How To Deal with Dandelions

Dandelions, a flowering weed in the daisy family, are rather stubborn weeds to deal with because of how well they are designed to survive. Just look at them. Above ground, their weeds can scatter on the wind for miles - often ending up right in your backyard, eager to propagate. Below ground, their taproot can reach up to 10 inches long. Which basically means pulling up dandelions can be a total pain. If you don’t yank up the whole taproot, any fraction of it left behind will, like an amputated arm in a horror movie, just grow right back. Ugh, right?


Feeling like you have too many growing in your yard? We think some dandelions are okay, but everyone has their own way. That’s why there are options.

#1 The Original:

Roll up your sleeves for some old-fashioned weed pulling.

  • Water your lawn before you tackle pulling up weeds because a wet soil makes removing them way, way easier.
  • Pick up a dandelion remover or garden spade.
  • Do your best to get the whole root. If you don’t, it will likely grow back.

#2 Spot Treatments:

Iron-based herbicides are selective broadleaf weed killers. They will deal with the dandelions in your yard without harming your grass or soil. Observe the area and retreat as needed (every 2-3 weeks).

Herbicidal soaps are super fast-acting, but non-selective meaning it will kill your weeds and any other plant it comes in contact with. Be careful where you spray. It works by penetrating the waxy cuticle of plants, causing the plant to dehydrate and die. Observe the area and retreat as needed (every 2-3 weeks).

#3 Last Resort:

If you decide to use something more intense, we recommend spot treating weeds as the safest practice. Use caution when applying to prevent the chemical-spray from drifting across your lawn, wafting into open windows, or coming in contact with non-target plants.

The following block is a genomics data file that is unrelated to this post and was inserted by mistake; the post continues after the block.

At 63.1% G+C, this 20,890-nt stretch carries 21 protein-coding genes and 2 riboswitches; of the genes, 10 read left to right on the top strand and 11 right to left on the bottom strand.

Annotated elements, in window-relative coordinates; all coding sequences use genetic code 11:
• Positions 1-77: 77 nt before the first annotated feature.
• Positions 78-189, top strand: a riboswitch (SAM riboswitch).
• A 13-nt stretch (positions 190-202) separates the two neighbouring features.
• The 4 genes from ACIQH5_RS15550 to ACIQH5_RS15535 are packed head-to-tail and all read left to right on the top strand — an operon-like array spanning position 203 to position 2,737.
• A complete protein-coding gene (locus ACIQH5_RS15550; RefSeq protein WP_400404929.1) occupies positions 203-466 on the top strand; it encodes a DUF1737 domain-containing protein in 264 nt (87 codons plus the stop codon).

Once you’ve dealt with the ones in your yard, you’ll want to go on the offense because, well, a good offense is the best defense.

>> Keep your lawn and soil well fed with nutrients so grass grows thick.

>> Don’t cut your grass too short. Mow at a high setting (2-3 inches).

>> Fill in the bare patches in your lawn before they attract more dandelion growth

>> Leave your clippings right where they fall (aka Grass-cycling) to help nourish your lawn.


Nature always has a reason. Dandelions, in this case, are the most important food source for honey bees in early spring. They promote hive health and give the bees an early-season energy boost. Got a few in your yard? Then don’t feel so bad because you’re doing your part to feed the bees. But if you want them gone, that’s totally cool too. Got other weed concerns?


Pulling them up, tackling ‘em with herbicides or using spot treatments is your choice. At the root of the issue (pun intended) is soil begging for nutrients. If weeds like dandelions persist in your yard, it’s time to look deeper. Past the weeds, past the grass … and into the soil. Because a healthy lawn starts with soil. A healthy lawn is a lawn resilient to weeds. And at Sunday, that’s what we’re out to achieve. Beautiful, healthy lawns that are tough enough to withstand weeds like dandelions.